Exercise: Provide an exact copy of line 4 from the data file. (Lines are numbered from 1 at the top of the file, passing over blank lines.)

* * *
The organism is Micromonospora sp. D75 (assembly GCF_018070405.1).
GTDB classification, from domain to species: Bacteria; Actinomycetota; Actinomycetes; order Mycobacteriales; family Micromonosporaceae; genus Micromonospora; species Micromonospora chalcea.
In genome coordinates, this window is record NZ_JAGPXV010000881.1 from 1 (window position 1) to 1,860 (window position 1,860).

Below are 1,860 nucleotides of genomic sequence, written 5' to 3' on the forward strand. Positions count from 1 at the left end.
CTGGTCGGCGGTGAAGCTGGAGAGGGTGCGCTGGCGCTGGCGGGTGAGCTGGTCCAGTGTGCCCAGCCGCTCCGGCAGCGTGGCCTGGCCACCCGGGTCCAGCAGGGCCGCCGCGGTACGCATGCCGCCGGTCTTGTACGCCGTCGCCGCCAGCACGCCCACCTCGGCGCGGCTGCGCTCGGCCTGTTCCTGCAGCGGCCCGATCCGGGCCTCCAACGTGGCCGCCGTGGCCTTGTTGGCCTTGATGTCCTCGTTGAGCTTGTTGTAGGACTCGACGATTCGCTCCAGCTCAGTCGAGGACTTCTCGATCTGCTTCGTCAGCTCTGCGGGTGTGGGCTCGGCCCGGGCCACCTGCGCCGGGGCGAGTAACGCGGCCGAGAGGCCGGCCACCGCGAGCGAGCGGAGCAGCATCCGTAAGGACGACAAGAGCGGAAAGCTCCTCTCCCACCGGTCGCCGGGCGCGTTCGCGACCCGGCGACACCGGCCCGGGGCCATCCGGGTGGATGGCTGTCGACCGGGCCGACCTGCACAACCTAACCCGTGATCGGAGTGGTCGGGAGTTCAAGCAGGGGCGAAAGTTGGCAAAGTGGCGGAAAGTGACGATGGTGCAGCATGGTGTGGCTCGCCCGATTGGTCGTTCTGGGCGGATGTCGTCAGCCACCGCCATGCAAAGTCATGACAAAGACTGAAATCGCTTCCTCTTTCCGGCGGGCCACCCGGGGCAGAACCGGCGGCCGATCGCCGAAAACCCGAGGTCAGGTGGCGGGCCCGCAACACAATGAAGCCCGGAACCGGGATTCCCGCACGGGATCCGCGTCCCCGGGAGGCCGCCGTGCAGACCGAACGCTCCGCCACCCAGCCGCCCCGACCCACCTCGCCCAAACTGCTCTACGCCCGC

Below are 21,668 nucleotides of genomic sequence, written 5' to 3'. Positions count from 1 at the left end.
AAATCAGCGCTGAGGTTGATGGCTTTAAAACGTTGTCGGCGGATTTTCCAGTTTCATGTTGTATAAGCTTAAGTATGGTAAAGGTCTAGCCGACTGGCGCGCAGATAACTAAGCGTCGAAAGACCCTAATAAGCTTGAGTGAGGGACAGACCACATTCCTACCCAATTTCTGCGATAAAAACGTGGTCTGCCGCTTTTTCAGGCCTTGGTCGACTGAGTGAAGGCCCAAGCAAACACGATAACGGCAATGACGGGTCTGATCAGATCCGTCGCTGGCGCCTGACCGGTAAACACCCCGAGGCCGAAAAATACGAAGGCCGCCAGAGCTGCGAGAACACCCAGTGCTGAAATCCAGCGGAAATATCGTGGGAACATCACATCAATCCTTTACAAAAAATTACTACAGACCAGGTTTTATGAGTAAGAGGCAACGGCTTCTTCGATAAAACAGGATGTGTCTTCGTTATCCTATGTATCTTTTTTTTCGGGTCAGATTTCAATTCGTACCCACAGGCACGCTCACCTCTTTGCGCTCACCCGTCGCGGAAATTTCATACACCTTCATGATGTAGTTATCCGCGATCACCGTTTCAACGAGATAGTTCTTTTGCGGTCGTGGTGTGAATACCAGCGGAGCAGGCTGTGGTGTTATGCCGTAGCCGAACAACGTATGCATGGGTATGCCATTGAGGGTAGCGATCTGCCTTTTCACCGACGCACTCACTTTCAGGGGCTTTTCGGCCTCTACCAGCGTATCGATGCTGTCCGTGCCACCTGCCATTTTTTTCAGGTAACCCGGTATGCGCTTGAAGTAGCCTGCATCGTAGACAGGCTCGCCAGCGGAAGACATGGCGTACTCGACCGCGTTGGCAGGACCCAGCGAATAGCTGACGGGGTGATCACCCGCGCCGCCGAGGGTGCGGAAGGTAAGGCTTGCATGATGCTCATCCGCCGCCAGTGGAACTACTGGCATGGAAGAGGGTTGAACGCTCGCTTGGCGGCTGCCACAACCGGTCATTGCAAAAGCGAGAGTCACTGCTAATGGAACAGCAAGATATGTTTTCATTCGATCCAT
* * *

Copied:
Below are 1,860 nucleotides of genomic sequence, written 5' to 3' on the forward strand. Positions count from 1 at the left end.